Kline: I'll make my 2020 prediction, and that is that somebody buys Roku and it is no longer that freewheeling independent company.

Lewis: [laughs] So, that's your fast and loose prediction for 2020, Dan?

Kline: I just feel like it's one of the big prizes out there. They have a great business, and they might benefit from being owned by a bigger player. It's not like Sony's in the market for things, but they would be a very logical tie-up there. They would not be a stupid product for a T-Mobile to buy, even though T-Mobile is probably not in a financial place to buy anything else at the moment. They are a prize that makes more sense as part of a bigger company now that they already have these relationships.

Lewis: That'd be a really interesting full-circle kind of moment for Roku, because the company was famously developed and owned by Netflix originally, and management at Netflix realized that they were going to have a lot of trouble getting into the streaming players with their content if they owned something that was in the streaming player space. So they decided to spin it out and avoid all of that. The idea of them later being owned by somebody big, maybe someone who doesn't have content operations, is just kind of a funny one, Dan.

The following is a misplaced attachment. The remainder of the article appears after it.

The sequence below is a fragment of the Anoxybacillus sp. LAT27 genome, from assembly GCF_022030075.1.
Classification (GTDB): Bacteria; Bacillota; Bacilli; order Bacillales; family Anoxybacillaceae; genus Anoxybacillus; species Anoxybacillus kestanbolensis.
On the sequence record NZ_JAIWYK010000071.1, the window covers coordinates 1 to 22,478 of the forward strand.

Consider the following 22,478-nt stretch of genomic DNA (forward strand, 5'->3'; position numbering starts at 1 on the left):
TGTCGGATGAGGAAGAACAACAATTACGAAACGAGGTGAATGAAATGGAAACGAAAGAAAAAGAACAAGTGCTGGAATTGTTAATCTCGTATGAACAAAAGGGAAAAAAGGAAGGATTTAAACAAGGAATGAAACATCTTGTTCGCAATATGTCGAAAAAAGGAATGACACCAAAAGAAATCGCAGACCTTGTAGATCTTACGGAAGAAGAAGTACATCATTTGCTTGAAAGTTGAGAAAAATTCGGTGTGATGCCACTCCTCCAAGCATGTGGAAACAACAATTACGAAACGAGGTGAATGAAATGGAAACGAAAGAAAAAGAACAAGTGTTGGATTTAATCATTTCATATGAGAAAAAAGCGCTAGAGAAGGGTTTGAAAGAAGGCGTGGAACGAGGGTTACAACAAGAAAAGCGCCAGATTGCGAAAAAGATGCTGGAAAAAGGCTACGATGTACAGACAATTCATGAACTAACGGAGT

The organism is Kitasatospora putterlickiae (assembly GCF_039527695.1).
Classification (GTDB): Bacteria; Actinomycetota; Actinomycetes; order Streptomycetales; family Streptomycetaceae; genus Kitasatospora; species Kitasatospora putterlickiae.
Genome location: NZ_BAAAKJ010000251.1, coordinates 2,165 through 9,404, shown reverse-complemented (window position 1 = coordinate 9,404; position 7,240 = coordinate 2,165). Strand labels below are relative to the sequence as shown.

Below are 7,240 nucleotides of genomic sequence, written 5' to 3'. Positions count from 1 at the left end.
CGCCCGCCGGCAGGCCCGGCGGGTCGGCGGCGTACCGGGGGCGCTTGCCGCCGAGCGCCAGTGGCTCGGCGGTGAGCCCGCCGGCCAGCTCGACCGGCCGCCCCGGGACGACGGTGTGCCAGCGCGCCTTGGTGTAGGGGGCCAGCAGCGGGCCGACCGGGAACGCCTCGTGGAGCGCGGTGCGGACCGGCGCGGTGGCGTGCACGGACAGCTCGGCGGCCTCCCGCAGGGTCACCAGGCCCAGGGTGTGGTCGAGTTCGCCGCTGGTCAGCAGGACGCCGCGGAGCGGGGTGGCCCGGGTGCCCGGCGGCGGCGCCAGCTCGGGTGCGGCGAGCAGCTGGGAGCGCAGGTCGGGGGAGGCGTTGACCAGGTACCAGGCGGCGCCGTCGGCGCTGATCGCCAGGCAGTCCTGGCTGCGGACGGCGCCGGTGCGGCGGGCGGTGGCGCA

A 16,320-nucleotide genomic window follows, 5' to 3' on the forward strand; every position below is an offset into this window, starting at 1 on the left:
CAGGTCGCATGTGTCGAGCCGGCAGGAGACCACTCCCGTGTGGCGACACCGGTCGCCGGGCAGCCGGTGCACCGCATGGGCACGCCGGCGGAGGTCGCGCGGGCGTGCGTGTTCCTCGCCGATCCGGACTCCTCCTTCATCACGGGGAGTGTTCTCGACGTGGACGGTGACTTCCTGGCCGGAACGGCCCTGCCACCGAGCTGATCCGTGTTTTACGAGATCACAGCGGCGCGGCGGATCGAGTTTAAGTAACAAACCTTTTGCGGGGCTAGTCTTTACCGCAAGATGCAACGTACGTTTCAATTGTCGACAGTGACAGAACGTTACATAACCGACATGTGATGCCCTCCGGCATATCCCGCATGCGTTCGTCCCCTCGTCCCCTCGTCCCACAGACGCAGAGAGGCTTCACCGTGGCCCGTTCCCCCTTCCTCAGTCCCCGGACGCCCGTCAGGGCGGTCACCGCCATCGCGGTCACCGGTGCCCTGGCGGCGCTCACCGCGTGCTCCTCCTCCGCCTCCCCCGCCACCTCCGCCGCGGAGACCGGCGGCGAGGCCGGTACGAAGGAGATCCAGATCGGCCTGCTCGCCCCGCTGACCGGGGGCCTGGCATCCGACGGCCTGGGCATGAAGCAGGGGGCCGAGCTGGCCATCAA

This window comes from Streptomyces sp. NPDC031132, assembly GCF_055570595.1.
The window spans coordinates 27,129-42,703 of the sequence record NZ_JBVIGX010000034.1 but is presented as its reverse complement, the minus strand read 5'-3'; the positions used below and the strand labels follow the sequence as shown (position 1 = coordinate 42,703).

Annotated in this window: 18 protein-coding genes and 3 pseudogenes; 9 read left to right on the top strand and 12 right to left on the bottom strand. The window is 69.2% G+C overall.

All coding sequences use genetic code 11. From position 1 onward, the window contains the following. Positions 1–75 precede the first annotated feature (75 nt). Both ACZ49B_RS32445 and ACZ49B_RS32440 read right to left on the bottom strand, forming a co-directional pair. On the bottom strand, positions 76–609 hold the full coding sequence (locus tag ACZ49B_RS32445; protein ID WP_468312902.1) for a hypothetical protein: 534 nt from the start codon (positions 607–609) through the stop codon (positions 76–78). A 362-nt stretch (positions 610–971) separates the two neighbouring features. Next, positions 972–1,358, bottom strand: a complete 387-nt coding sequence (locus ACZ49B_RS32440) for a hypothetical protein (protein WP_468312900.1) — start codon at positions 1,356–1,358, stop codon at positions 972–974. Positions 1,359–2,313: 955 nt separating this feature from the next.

Kline: Yeah. I think it's not a great acquisition for people in the content space. And everybody is in the content space. But do you really believe that some of these content products aren't going to go away? I'm not sure the Apple investment in content is going to pay off quite the way they thought it would.

Lewis: I think you're probably right based on the critical reviews so far; I'm seeing lots of stuff coming out.